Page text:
Yavili Self-Help Group is in its second year of project engagement through the support of ASDF and TWP. A sand dam that was constructed at the end of last year has already greatly served the community. Located in a hilly area, the group’s focus is to rehabilitate its various rivers and streams. The main streams provide water to the community, but as a result of human activity and deforestation upstream, the rivers began to dry. Coupled with sand harvesting, the riverbeds really began to dry up, forcing this community to travel a distance of three kilometers uphill to fetch water. They used their backs to bear the burden of this water since the terrain is too hilly and rocky for anything else.

The first sand dam has brought to life one of the main river channels, with water flowing ever since its construction last year. With water available, the community has started planting trees and vegetables. With more sand dams planned, the group is hoping to increase the amount of water available to meet the diverse needs of farms and households.

Objectives for this community include:

1. Improving the water security in the area by construction of one sand dam and one shallow well to serve a population of 250 people. This will help reduce the distance traveled and time taken to fetch water.

2. Improving on food security by promoting soil and water conservation. Farmers will be supported with terracing tools, trained on digging terraces and using climate-smart agriculture to boost their yields.

3. Increase knowledge on hygiene and sanitation practices through the training and implementation of PHAST. The group will be trained on basic PHAST (Participatory Hygiene and Sanitation Training).

Sanitation Situation

Since this is the second year of community engagement, 100% of households have pit latrines. Thus, open defecation is not an issue. Over 75% of households have a dedicated bathing room for washing.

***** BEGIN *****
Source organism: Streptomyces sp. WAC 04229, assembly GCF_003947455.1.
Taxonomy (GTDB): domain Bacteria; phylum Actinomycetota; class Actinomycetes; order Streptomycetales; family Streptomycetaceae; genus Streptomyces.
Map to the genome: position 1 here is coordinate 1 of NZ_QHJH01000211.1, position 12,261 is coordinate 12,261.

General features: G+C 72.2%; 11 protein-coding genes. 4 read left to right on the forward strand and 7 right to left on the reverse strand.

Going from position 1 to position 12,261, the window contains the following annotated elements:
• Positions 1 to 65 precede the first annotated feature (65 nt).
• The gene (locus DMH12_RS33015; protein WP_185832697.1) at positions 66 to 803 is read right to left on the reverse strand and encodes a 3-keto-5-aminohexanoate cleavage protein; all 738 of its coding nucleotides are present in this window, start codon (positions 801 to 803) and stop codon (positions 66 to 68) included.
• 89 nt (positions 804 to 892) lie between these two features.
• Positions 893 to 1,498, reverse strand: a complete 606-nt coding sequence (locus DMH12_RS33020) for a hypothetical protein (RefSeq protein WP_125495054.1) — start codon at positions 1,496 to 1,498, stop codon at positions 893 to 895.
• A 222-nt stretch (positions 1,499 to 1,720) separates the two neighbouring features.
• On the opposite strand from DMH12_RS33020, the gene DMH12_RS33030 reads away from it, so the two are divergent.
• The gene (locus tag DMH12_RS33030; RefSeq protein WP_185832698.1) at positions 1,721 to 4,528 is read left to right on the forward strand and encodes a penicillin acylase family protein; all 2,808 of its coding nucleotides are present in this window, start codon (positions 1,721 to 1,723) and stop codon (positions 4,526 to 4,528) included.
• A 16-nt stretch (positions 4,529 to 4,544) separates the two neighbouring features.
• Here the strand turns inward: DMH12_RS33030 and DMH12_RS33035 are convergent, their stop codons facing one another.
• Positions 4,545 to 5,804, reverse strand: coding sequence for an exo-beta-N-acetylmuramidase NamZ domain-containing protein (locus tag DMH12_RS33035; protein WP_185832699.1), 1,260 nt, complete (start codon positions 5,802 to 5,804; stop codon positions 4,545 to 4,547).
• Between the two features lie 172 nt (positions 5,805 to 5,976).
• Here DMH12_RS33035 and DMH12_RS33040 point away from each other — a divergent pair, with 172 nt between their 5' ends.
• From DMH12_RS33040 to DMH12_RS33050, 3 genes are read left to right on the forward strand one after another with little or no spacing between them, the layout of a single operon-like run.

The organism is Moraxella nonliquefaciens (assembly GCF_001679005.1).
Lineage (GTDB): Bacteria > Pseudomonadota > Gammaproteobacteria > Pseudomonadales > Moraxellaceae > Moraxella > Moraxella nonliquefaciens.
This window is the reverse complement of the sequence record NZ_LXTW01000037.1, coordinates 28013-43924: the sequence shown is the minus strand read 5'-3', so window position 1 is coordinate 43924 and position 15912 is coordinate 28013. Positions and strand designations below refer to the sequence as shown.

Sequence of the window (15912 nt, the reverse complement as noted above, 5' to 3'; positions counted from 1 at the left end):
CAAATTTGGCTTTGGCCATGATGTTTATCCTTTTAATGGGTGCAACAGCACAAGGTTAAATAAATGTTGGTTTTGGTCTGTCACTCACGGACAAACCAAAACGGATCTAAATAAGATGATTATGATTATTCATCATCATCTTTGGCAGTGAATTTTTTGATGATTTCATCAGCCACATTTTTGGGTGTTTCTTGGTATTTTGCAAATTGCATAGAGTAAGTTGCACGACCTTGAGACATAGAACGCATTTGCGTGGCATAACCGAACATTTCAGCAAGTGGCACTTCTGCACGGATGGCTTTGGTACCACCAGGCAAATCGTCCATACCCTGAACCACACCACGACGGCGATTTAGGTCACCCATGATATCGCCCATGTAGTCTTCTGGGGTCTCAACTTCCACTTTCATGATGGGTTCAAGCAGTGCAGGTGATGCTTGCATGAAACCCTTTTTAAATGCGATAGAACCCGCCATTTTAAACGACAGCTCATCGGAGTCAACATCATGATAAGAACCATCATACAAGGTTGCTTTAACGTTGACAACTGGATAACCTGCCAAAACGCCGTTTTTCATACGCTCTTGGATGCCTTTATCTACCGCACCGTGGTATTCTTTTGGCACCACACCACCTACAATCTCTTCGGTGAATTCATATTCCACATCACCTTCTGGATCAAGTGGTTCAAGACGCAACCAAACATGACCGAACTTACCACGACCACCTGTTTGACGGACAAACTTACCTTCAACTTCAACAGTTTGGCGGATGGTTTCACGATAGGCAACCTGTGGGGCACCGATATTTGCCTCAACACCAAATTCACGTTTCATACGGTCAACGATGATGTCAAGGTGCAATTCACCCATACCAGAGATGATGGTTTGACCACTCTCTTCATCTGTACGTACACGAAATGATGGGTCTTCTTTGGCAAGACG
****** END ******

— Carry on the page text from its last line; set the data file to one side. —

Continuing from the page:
None of the households have a hand-washing station, but most have helpful tools like dish racks and clotheslines. The community seems to focus more on water treatment, such as boiling before drinking, but does not focus on personal hygiene.

Plans: Hygiene and Sanitation Training

The self-help group members will be trained for two days on hygiene and sanitation. Based on our reassessment of the community, the facilitator will focus on personal hygiene. Disease  doesn’t spread just because of dirty water!

Plans: Hand-Dug Well Construction

This hand-dug well will be located adjacent to a sand dam the self-help group is building (click here to see their sand dam project). As the sand dam matures and builds up sand, the water table will rise and the sand will naturally filter water. Water accessed from this hand-dug well will become both clear and safe for drinking.

We expect construction of the well to take one month. It will be lined with concrete and finished with an Afridev pump. We will use monitoring software to ensure that this well doesn’t stop providing water to Yavili Self-Help Group and their community.

Project Updates


12/19/2017: A Year Later: Yavili Self-Help Group Well

A year ago, generous donors helped build a hand-dug well for the Yavili Self-Help Group in Kenya. Because of these gifts and our monthly donors, partners are able to visit project sites throughout the year, strengthening relationships with communities and evaluating the actual water project. These consistent visits allow us to learn vital lessons and hear amazing stories – we’re excited to share this one from our partner Titus Mbithi with you.


The Water Project : asdf_yavili-shg_yar_nduku-kyalo-mwanzia-muthike-titus-mbithi-14


Project Photos


Project Type

Dug Well and Hand Pump

Hand-dug wells are best suited for clay, sand, gravel and mixed soil ground formations. A large diameter well is dug by hand, and then lined with either bricks or concrete to prevent contamination and collapse of the well. Once a water table is hit, the well is capped and a hand-pump is installed – creating a complete and enclosed water system.